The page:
The Racist Origins of Cannabis Prohibition


Often forgotten in the debates of today, the origins of drug prohibition show us the ethos behind a mentality which was happy to stigmatise entire groups of people, to the point of creating laws against them by proxy. Rather than directly attack immigrant or subjugated groups, it was far too easy for those in power to attack their source of fun, especially when they were worried that such substances tended to break down barriers between humans, and perhaps even lead to interracial relationships. South Africa played home to some of the worst segregation the planet has ever seen, and it’s in that very same nation that cannabis was being attacked, long before Europeans or Americans decided to crack down on its use.

The first video below tells us the history of cannabis demonisation in Africa, while the second tells the tale of Chinese immigrants in America, and their connection with opium. Finally, to round off our wonderful history lesson, I give you Mexicans and ‘marijuana’, or ‘cannabis’ as it’s known, when not uttered by somebody trying to form a link between a narcotic and an ethnic group.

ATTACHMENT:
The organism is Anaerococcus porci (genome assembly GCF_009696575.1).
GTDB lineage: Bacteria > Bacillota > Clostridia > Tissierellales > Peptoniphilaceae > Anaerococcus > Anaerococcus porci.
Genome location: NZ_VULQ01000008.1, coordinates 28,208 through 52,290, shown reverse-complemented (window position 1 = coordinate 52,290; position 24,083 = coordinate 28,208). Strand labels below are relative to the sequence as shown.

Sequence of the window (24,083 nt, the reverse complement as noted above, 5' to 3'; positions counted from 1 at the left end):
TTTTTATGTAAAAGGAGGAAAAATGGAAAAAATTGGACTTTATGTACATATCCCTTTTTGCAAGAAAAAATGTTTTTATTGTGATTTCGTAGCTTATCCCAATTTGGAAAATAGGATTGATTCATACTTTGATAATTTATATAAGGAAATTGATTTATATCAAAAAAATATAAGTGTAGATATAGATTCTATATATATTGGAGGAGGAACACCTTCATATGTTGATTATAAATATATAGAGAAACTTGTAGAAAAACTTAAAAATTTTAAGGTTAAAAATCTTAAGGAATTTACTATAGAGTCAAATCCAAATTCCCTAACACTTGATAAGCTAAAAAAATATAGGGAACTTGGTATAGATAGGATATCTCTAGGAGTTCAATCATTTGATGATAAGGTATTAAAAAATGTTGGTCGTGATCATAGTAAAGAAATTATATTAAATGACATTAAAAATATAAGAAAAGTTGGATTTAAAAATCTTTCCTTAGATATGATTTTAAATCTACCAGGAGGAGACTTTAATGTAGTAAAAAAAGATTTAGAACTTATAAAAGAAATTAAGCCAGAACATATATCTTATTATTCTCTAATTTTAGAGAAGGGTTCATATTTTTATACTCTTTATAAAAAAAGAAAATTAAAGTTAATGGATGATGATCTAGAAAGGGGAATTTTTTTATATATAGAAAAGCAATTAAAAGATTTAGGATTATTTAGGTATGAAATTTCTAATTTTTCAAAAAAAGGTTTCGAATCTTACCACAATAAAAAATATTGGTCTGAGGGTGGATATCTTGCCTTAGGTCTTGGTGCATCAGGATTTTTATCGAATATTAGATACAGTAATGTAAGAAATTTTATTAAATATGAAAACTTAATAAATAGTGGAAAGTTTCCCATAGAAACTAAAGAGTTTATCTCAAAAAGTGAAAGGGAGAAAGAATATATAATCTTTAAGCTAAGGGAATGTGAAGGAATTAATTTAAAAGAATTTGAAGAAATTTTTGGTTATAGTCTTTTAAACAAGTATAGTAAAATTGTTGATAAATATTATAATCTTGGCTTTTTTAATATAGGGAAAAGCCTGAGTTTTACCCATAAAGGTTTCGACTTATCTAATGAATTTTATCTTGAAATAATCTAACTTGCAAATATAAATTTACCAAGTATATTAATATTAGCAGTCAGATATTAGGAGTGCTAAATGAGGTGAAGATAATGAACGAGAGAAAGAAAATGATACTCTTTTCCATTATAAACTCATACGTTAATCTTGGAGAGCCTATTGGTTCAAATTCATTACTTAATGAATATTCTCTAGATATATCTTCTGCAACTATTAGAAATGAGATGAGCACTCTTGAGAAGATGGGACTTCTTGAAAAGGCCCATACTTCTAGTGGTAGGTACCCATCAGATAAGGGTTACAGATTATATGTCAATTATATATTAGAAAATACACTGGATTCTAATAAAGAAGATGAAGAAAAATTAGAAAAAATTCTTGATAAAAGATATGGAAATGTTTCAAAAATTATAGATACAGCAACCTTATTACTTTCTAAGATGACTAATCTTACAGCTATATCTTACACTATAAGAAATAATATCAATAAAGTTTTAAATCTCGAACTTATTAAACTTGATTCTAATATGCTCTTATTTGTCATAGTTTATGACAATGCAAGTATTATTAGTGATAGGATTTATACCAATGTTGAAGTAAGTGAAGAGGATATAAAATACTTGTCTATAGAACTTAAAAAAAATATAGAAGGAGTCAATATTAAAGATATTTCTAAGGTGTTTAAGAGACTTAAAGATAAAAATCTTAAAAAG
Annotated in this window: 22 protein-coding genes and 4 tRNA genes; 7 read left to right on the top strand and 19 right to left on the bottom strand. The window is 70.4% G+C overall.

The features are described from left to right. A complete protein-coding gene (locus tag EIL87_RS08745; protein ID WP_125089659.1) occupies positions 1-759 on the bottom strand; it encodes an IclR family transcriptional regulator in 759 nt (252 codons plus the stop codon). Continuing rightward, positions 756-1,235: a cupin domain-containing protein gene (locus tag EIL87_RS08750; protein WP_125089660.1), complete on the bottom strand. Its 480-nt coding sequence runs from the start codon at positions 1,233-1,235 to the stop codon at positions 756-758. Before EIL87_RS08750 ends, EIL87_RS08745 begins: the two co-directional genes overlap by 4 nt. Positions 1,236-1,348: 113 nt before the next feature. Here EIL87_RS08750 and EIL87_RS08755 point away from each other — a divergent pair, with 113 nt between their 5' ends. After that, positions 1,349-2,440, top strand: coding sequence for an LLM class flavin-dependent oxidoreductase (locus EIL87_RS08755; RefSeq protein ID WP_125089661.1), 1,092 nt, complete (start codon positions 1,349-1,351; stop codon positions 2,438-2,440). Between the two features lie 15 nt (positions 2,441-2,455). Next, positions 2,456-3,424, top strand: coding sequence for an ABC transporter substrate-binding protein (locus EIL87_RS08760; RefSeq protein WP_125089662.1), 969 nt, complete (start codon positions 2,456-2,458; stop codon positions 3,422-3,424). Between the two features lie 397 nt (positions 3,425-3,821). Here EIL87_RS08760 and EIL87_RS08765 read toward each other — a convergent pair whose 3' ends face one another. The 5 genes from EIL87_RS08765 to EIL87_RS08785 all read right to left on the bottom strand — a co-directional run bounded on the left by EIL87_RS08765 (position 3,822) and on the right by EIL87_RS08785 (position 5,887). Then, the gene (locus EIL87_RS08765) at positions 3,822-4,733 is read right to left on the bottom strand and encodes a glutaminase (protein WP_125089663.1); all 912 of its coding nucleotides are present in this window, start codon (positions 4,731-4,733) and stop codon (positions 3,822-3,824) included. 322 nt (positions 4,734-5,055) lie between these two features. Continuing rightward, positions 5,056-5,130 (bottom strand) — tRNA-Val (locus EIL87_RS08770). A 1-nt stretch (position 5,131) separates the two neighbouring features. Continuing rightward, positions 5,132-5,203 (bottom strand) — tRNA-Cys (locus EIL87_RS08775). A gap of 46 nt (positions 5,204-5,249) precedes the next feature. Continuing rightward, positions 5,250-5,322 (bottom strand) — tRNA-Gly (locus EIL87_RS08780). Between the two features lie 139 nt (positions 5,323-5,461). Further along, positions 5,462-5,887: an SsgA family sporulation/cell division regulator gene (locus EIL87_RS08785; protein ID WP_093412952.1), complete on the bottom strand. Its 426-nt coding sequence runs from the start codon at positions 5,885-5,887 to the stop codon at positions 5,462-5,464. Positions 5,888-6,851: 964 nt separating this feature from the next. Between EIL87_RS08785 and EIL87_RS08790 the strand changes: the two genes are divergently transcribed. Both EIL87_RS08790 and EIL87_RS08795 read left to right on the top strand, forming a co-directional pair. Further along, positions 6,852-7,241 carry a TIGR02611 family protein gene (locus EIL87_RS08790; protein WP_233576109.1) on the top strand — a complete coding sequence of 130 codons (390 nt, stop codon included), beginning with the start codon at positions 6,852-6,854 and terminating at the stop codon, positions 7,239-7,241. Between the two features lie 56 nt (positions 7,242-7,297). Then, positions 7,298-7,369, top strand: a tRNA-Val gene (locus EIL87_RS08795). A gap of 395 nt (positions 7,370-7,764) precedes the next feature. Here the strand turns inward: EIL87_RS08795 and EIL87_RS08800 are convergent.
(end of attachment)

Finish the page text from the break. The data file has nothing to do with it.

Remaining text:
Oh, but don’t fear, it’s not like the very people in charge of enforcing these laws are racist, right? Prohibition was built on racism, and despite racism no longer being acceptable in most places, society has forgotten that it’s not ok to stigmatise and punish people simply for how they are or what they do. People need to be reminded of this fact, and have parallels drawn for them in order to highlight the absurdity of their inherently prejudiced thinking.

To this day we see a disproportionate number of ethnic minorities arrested for drug offences, and you have to wonder if this plays a part in an apparently racist institution not being so quick to call bullshit on the war on some users of some drugs.

Facebook Comments